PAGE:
When sitting down and writing out the first draft of your script, you’ve got all these different things planned out, but how often do you stop and consider the transitions between scenes? How much focus should you even put into transitions? Isn’t it enough to just imply cutting to the next scene? Why do we need transitions anyway? You’ve got questions, and I’ve got answers! Today I’m talking all about how to transition between scenes in a screenplay.
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What is a Scene Transition?
Transitions are essentially directions to editors about how to move from one shot to the next. The most popular transition CUT TO is simple and directs the reader to immediately go to the next scene. Back in the day, screenwriters wrote CUT TO between every scene, but nowadays, it’s just implied that you’ll be cutting to the next scene unless you specify with a different transition. Screenwriters also need to consider how their story flows from one scene to the next, and not just by the technical transition screenplay terms.
How Do I Write a Scene Transition?
For the technical aspect of transitions, they are always capitalized, followed by a colon, and flush with the right-hand margin.
But it’s even easier to insert a scene transition in SoCreate.
Head to the Tools Toolbar on the right hand side of your screen in SoCreate Writer, and click the button that says “Add Transition.” Here, you’ll find Camera Transition, Passage of Time, Text on Screen, and Commercial Break options. For our purposes today, you’d select Camera Transition.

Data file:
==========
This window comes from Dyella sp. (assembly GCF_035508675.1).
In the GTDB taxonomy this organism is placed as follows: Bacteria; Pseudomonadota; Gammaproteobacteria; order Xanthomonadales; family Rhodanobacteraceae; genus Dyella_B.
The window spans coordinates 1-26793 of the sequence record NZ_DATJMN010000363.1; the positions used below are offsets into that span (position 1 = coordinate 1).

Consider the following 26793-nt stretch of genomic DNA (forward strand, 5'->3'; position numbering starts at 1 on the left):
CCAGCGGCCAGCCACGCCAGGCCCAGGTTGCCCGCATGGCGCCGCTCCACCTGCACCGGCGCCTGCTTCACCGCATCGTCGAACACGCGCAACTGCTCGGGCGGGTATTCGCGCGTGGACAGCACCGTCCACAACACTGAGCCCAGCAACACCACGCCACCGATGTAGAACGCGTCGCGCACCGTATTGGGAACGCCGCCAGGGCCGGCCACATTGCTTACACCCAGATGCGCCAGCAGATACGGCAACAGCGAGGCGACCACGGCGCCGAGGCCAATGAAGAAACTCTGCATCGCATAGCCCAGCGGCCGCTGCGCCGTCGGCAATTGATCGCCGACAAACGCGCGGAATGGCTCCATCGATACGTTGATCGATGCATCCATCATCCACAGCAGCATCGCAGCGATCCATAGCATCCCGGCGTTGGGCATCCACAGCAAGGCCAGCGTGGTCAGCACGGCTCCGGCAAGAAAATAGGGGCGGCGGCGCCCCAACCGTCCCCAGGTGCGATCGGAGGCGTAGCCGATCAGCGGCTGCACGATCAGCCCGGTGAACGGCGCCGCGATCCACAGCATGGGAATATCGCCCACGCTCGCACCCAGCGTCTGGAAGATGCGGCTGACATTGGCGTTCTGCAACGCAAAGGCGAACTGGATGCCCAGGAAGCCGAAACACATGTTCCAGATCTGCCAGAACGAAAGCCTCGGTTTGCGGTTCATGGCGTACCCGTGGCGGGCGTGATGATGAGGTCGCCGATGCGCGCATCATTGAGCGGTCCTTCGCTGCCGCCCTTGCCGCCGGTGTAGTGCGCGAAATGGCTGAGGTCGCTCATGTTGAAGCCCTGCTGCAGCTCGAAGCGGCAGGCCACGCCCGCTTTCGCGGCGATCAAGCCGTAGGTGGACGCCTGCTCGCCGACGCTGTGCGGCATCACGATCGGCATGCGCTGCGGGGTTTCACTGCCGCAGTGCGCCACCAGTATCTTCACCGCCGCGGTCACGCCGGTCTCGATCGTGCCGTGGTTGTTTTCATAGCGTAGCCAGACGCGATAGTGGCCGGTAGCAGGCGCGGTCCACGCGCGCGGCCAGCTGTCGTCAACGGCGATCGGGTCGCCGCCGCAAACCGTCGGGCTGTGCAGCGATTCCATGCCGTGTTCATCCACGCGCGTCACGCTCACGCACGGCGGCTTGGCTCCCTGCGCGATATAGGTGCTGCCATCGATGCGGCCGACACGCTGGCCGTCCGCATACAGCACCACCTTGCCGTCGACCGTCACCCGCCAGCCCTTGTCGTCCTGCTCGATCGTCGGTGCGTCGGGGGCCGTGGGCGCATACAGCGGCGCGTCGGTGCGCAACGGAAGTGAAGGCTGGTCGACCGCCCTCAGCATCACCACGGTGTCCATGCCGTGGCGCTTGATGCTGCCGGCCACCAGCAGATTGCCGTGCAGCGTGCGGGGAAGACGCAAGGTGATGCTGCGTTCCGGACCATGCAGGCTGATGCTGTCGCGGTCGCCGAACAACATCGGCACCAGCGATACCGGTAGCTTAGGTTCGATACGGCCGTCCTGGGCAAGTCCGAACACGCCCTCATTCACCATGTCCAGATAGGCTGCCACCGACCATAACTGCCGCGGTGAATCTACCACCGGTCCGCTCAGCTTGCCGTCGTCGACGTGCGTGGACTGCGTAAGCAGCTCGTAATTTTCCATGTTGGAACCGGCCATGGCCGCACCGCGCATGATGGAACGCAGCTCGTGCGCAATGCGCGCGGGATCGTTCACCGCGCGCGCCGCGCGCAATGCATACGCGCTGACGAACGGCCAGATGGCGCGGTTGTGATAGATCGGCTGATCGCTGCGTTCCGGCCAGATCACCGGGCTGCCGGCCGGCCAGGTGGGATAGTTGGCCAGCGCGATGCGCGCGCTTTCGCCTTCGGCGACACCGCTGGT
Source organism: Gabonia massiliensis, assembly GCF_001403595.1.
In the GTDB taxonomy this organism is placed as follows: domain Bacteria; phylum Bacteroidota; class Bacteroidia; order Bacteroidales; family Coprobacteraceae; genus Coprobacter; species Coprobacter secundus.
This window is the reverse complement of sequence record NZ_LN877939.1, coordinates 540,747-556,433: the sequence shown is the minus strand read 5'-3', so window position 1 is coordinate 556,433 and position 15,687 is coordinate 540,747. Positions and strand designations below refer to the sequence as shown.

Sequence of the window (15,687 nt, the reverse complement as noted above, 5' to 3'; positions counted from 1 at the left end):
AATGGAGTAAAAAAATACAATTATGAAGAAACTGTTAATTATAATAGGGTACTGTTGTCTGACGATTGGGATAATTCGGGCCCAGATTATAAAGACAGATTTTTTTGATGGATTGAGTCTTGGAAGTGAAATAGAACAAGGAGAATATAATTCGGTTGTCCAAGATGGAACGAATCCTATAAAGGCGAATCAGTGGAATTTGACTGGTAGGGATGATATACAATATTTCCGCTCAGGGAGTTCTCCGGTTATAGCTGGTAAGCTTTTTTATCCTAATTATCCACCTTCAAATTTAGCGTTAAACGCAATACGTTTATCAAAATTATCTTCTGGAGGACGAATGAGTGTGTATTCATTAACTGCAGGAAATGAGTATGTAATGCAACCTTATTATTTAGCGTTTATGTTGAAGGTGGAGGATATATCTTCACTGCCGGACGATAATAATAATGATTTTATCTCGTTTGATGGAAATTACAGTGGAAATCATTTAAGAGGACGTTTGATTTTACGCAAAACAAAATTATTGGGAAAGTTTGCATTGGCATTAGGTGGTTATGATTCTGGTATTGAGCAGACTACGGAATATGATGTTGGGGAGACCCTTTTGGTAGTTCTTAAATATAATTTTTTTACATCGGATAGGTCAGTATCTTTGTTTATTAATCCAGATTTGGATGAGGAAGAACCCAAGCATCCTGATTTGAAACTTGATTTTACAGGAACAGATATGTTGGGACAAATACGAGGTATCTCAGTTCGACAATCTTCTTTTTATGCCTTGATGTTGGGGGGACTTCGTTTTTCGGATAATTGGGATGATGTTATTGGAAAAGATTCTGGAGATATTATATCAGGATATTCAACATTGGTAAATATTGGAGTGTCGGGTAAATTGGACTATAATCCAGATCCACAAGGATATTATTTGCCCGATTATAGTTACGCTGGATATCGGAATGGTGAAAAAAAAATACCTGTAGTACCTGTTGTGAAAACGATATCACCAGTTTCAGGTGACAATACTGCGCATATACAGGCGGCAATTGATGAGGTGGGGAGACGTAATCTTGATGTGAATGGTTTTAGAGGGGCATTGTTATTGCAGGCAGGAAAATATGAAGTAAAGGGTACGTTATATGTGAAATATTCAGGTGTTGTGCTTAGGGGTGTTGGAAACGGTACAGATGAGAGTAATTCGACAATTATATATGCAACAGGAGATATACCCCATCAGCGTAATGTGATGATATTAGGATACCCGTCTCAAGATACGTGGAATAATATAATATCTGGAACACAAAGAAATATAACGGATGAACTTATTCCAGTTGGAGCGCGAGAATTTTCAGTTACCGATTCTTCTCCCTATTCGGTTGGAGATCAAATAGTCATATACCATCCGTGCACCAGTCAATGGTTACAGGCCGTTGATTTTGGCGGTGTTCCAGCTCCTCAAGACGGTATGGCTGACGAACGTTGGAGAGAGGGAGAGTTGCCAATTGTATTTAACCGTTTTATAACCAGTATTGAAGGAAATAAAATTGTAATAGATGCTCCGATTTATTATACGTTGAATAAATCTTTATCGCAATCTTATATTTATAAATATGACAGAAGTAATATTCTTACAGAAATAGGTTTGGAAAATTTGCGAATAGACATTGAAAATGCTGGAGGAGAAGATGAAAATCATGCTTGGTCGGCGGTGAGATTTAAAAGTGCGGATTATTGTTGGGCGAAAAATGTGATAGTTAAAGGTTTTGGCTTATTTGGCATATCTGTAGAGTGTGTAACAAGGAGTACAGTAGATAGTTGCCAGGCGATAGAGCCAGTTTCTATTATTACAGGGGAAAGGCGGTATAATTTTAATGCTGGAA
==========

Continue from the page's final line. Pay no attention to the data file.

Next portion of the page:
Within Camera Transition, you’ll find 14 different options. Select whichever you prefer to use in your story, and click “add.” The scene transition will appear immediately beneath wherever you’ve left your focus indicator.
Here's a quick video tutorial to show you how to add screenplay transitions in SoCreate.
Example of a Screenplay Scene Transition
The script snippet below is taken from screenwriter Alex Garland's "28 Days Later" and is used for educational purposes only.
In a traditional screenplay, this script snippet would appear as follows:
"28 Days Later" Script Snippet
INT. KITCHEN - NIGHT
Jim enters, standing just inside the doorway. He looks around the room. On one wall, a faded kid’s drawing of a car is framed. Above the counter, on a shelf of cookery books, an album has a handwritten label on the spine: “Mum’s Favorite Recipes”.
Jim walks to the fridge. Stuck to the door is a photo of Jim with his parents, arm in arm, smiling at the camera. Jim is on his mountain bike, wearing his courier bag.
FLASH CUT TO:
Jim, sitting at the kitchen table as his Mum enters, carrying bags of shopping. Jim walks over to the bags and pulls out a carton of orange juice, which he pulls straight to his mouth and begins to gulp down.
His Dad walks in from the garden.
Give me a glass of that, would you?
(draining the carton, and giving it a shake)
CUT BACK TO:
Jim touches the photo, their faces, lightly.
Jim is facing away from the back door, which has a large frosted-glass panel.
Through the glass panel, unseen by Jim a dark silhouette looms against the diffused glow from the moonlight.
What Are the Common Scene Transitions?
FADE IN/FADE OUT
Does what it says; it fades the scene in or out—primarily used at the beginning and ending of screenplays to usher us in and bring us out of the story. Performs the same function as DISSOLVE TO, but dissolves are commonly used anywhere in a script and imply a passage of time.
A jump cut is an abrupt transition usually used to show a progression of time. Unlike most transitions which seek to create seamless and effortless connections between scenes, the jump cut is startling and meant to draw attention.